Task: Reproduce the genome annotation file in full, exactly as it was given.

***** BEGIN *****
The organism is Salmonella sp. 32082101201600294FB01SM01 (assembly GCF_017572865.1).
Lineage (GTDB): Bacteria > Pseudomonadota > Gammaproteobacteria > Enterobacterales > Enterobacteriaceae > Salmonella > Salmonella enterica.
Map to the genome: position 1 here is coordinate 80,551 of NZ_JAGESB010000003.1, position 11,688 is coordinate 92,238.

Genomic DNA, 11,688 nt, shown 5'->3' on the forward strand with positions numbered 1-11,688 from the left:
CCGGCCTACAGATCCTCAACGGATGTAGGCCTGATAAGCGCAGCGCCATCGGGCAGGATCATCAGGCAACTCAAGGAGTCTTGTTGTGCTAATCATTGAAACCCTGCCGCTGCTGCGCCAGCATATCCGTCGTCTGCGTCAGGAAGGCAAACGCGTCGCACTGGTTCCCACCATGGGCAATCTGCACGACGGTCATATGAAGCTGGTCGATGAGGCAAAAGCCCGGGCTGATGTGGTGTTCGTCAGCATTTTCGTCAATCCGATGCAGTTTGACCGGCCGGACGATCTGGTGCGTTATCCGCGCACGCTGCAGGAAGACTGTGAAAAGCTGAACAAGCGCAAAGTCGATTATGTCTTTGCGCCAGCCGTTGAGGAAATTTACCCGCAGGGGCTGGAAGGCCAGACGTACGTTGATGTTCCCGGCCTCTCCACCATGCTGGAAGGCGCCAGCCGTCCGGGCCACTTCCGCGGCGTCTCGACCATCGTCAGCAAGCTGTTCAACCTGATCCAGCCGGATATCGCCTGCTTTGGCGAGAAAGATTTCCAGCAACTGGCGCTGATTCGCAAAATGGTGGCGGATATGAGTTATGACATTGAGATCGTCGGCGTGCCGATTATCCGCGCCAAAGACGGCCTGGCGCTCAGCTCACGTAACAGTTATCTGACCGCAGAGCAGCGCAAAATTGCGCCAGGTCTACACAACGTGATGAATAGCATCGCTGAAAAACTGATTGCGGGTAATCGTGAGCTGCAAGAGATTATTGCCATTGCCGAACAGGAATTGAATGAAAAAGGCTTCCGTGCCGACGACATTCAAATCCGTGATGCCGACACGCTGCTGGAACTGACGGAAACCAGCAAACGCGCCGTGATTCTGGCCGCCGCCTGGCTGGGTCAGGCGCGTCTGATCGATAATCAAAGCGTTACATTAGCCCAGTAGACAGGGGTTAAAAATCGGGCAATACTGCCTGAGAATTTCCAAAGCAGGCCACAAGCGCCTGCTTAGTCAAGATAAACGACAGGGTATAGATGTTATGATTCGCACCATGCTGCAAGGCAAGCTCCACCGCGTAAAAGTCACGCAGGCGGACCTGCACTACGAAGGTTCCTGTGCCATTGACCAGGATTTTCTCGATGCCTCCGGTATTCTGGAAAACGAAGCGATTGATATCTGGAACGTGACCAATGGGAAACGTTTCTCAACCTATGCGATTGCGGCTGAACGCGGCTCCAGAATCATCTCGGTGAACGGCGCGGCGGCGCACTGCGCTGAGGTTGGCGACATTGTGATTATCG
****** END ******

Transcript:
The organism is Salmonella sp. 32082101201600294FB01SM01 (assembly GCF_017572865.1).
Lineage (GTDB): Bacteria > Pseudomonadota > Gammaproteobacteria > Enterobacterales > Enterobacteriaceae > Salmonella > Salmonella enterica.
Map to the genome: position 1 here is coordinate 80,551 of NZ_JAGESB010000003.1, position 11,688 is coordinate 92,238.

Genomic DNA, 11,688 nt, shown 5'->3' on the forward strand with positions numbered 1-11,688 from the left:
CCGGCCTACAGATCCTCAACGGATGTAGGCCTGATAAGCGCAGCGCCATCGGGCAGGATCATCAGGCAACTCAAGGAGTCTTGTTGTGCTAATCATTGAAACCCTGCCGCTGCTGCGCCAGCATATCCGTCGTCTGCGTCAGGAAGGCAAACGCGTCGCACTGGTTCCCACCATGGGCAATCTGCACGACGGTCATATGAAGCTGGTCGATGAGGCAAAAGCCCGGGCTGATGTGGTGTTCGTCAGCATTTTCGTCAATCCGATGCAGTTTGACCGGCCGGACGATCTGGTGCGTTATCCGCGCACGCTGCAGGAAGACTGTGAAAAGCTGAACAAGCGCAAAGTCGATTATGTCTTTGCGCCAGCCGTTGAGGAAATTTACCCGCAGGGGCTGGAAGGCCAGACGTACGTTGATGTTCCCGGCCTCTCCACCATGCTGGAAGGCGCCAGCCGTCCGGGCCACTTCCGCGGCGTCTCGACCATCGTCAGCAAGCTGTTCAACCTGATCCAGCCGGATATCGCCTGCTTTGGCGAGAAAGATTTCCAGCAACTGGCGCTGATTCGCAAAATGGTGGCGGATATGAGTTATGACATTGAGATCGTCGGCGTGCCGATTATCCGCGCCAAAGACGGCCTGGCGCTCAGCTCACGTAACAGTTATCTGACCGCAGAGCAGCGCAAAATTGCGCCAGGTCTACACAACGTGATGAATAGCATCGCTGAAAAACTGATTGCGGGTAATCGTGAGCTGCAAGAGATTATTGCCATTGCCGAACAGGAATTGAATGAAAAAGGCTTCCGTGCCGACGACATTCAAATCCGTGATGCCGACACGCTGCTGGAACTGACGGAAACCAGCAAACGCGCCGTGATTCTGGCCGCCGCCTGGCTGGGTCAGGCGCGTCTGATCGATAATCAAAGCGTTACATTAGCCCAGTAGACAGGGGTTAAAAATCGGGCAATACTGCCTGAGAATTTCCAAAGCAGGCCACAAGCGCCTGCTTAGTCAAGATAAACGACAGGGTATAGATGTTATGATTCGCACCATGCTGCAAGGCAAGCTCCACCGCGTAAAAGTCACGCAGGCGGACCTGCACTACGAAGGTTCCTGTGCCATTGACCAGGATTTTCTCGATGCCTCCGGTATTCTGGAAAACGAAGCGATTGATATCTGGAACGTGACCAATGGGAAACGTTTCTCAACCTATGCGATTGCGGCTGAACGCGGCTCCAGAATCATCTCGGTGAACGGCGCGGCGGCGCACTGCGCTGAGGTTGGCGACATTGTGATTATCG